Default House Characteristics, Energy Consumption, and Savings

The Home Energy Saver utilizes default house characteristics, typical consumption, and savings values in order to generate approximate values for "typical homes" based on their location. The values are held in the database table CLIMATEZONES. Inputs (equipment and home characteristics), and consumption values are based on analysis of RECS data, primarily 2005 microdata [download microdata] updated with the 2009 public release tables. Because RECS content changes over time a few estimates (e.g. electrical cooking) are from previous surveys. Savings are based on existing estimates of the percent of savings achievable by upgrading to Energy Star or best available equipment.

Consumption and characteristics are also based on RECS. The analysis is based on a subset of the RECS homes, specifically mobile homes and single family homes (attached and unattached).

The original HES defaults were based on LBNL's 45 PEAR (Program for Energy Analysis of Residences) regions. Currently the 19 LBNL climate zones are used (Ritschard et al 1992, and Huang et al 1997, as cited in J. S. Apte "Residential windows, Greenhouse Gas Emissions and the Potential of Emerging Window technologies", May 2004 Baccalaureate thesis, Brown University). While these zones are numbered 1 through 20, there is no zone 4.


Heating fuel type is based on the RECS FUELHEAT variable (category of fuel used for space heating). Water heating type is based on the RECS variable FUELH20, category of fuel used for water heating. Both space heating and water heating fuels were re-coded to reduce variability when used as grouping variables. In the prior HES version, percentages of fuel were calcuated and the highest percent selected and as part of that LPG and NG were combined. In this version the modal values were obtained directly and no recoding of the RECS fuel types done. In determining the typical configuration inputs, the variable EQUIPM was used for heating equipment, as it accounts for heat pumps that way.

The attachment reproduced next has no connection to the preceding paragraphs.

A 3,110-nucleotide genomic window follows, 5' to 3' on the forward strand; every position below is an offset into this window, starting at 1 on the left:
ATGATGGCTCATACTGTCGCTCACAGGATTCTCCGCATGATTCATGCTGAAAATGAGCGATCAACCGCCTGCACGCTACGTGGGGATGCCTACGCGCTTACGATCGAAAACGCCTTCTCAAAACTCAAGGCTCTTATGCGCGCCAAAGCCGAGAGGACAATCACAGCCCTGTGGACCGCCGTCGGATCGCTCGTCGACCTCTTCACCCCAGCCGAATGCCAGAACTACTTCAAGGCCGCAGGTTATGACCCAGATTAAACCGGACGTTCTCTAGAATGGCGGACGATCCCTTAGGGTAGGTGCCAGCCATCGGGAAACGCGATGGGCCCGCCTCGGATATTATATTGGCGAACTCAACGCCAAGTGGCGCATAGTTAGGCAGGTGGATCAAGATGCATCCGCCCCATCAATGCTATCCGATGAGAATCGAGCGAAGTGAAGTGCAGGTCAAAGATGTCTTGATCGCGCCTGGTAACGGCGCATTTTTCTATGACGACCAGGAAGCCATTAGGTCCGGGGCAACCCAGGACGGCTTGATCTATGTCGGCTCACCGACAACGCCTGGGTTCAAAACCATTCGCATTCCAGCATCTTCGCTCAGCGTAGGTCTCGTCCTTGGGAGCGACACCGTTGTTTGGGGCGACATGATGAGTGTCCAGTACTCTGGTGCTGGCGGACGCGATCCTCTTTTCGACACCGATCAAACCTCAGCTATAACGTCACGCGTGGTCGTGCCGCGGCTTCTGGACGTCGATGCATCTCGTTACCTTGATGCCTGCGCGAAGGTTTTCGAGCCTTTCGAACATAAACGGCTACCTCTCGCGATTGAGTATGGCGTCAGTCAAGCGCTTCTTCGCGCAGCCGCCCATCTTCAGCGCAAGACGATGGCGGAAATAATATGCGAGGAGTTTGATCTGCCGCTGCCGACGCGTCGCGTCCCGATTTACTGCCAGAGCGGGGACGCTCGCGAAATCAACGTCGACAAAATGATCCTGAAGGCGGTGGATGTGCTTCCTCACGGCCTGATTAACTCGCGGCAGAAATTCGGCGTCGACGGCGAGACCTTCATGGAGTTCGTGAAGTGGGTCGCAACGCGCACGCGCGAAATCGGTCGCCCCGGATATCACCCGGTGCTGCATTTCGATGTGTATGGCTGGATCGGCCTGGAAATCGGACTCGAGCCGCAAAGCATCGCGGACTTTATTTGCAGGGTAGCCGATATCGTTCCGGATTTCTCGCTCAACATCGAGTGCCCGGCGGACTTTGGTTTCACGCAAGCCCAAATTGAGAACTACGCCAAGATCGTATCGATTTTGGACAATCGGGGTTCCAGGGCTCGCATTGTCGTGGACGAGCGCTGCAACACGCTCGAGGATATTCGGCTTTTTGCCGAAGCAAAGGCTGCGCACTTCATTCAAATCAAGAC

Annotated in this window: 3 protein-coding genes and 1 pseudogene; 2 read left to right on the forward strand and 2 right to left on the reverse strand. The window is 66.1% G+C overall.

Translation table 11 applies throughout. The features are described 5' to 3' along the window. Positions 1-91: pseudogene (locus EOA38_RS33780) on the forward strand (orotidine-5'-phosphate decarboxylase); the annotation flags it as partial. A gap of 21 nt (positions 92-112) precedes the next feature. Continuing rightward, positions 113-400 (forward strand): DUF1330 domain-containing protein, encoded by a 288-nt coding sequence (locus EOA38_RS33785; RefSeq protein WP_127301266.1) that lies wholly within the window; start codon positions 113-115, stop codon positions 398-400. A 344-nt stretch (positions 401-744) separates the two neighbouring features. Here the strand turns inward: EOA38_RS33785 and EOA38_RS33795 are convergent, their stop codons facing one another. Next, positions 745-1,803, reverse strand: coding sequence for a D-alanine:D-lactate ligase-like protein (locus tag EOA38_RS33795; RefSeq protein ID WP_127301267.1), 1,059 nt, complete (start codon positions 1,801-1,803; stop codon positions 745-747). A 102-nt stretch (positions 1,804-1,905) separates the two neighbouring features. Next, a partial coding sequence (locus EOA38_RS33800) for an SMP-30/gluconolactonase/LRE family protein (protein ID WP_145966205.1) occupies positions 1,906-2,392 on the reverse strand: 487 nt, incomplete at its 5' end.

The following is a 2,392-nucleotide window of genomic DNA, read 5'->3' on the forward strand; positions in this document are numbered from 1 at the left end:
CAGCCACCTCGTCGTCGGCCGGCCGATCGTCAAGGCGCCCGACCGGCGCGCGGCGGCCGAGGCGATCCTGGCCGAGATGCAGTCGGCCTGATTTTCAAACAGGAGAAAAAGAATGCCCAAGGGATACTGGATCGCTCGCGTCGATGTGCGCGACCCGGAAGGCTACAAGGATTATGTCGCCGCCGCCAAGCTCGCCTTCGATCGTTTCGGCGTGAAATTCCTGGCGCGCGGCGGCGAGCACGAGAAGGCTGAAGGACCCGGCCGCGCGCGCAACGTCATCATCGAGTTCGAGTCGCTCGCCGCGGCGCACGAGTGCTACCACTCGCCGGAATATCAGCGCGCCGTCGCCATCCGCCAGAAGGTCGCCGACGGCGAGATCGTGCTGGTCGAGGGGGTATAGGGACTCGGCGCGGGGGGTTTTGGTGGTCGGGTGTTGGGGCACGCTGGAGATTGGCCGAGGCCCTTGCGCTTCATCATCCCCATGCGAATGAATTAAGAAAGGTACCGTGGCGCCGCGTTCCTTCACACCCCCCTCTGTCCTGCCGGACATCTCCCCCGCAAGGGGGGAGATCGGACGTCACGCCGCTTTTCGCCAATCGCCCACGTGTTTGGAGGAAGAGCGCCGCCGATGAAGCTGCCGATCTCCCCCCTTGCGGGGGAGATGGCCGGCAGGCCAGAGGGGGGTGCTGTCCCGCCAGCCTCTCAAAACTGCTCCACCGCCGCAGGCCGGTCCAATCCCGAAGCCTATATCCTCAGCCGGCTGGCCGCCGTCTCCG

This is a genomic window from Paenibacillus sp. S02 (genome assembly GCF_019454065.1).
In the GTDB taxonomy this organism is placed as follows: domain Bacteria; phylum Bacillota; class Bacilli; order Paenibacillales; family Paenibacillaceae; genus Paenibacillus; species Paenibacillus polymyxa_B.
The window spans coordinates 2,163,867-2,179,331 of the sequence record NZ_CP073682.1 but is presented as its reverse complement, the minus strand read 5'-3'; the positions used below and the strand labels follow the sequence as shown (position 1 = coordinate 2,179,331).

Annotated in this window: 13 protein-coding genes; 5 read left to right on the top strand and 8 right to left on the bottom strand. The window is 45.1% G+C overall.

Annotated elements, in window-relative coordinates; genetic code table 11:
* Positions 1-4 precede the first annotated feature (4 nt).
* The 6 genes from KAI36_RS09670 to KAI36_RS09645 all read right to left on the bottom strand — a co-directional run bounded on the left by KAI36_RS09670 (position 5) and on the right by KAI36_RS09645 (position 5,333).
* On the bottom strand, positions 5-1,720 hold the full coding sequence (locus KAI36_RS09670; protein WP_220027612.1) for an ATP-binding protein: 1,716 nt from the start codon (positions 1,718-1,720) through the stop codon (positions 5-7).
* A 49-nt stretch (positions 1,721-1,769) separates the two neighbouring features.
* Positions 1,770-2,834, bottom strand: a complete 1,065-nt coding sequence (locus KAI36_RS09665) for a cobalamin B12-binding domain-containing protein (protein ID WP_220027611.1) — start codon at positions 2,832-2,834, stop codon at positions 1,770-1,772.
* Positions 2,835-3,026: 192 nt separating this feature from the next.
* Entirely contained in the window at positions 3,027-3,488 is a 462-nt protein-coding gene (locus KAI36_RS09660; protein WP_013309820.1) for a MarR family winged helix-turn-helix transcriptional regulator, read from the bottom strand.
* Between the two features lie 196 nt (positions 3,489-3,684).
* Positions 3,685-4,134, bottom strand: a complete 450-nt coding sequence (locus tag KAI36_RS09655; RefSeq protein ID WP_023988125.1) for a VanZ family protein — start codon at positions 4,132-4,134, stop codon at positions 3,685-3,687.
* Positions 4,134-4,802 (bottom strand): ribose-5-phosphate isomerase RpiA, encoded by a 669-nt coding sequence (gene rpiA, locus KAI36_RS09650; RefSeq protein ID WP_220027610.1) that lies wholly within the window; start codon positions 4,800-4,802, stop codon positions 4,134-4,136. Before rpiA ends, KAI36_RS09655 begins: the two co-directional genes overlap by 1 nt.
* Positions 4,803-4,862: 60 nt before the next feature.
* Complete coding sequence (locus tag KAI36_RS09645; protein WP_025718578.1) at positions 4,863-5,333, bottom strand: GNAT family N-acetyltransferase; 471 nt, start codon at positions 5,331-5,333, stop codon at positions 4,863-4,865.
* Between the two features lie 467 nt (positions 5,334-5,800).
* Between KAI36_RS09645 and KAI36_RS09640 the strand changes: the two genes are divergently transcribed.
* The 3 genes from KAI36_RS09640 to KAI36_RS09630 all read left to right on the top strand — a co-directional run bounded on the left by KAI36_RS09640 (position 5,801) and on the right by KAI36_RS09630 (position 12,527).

Air conditioning type is represented two ways: as Yes/No for central system; which is derived from RECS' COOLTYPE and CENACHP. If there is a central A/C with or without additional room units or a heat pump used for AC, the house is coded for central AC. The second typing is fourfold: No A/C, Central A/C present, Only Room A/C, and Heat Pump.

First cooling type was used to set presence/absence of cooling in the house for a particular climate zone. This was then used in conjunction with heating fuel and water heating fuel to select the subset of RECS houses that matched the "typical configuration package" to determine heating, water heating and cooling energy consumptions. The second cooling typing was used to set the default cooling equipment type for houses where the climate zone indicated presence of cooling. In one climate zone, ZONE 9, the analysis yeilded a most common configuration of heatpump for heating and cac for cooling. In this instance our judgement was that this didn't make sense for home modeling and might well be an error in the survey (possibly a misunderstanding on the part of the interview subject) and the cooling equipment was also set to HP.

RECS uses coding variables for age of homes. In order to get average ages of home within regions dates had to be assigned from the categorical data. The RECS variable YEARMADE was re-coded (as YRBUILT), as shown below. In each case (except BEFORE 1940) the mid-point of the category was used to represent the year. Since "before" has no mid-point that method was not applicable. 1925 was selected as a somewhat arbitrary value to represent this group.

Foundation types were coded based on several RECS variables. RECS categorizes home by several yes/no variables related to foundations: CRAWL,CELLAR, and CONCRETE. These were re-coded into a single variable. In about 700 cases where more than one type is reported the assignment is ordered to give precedence to basements—if anything else is reported along with a basement the home is coded as having a basement. RECS has several levels of basement heating but for this analysis any heated area in the basement was coded as "conditioned basement".

RECS categorizes homes as being 1, 2, 3, 4 OR MORE, SPLIT LEVEL, or OTHER. The first four of these were re-coded as 1,2, 3 and 4 respectively. There are actually very few single family homes of more than 4 stories so these were ignored. SPLIT LEVEL, were coded as two stories. It is unclear from the RECS documentation what OTHER really means—possibly geodesics or A-frames. These were coded as single floor, which is different from last update where they were dropped.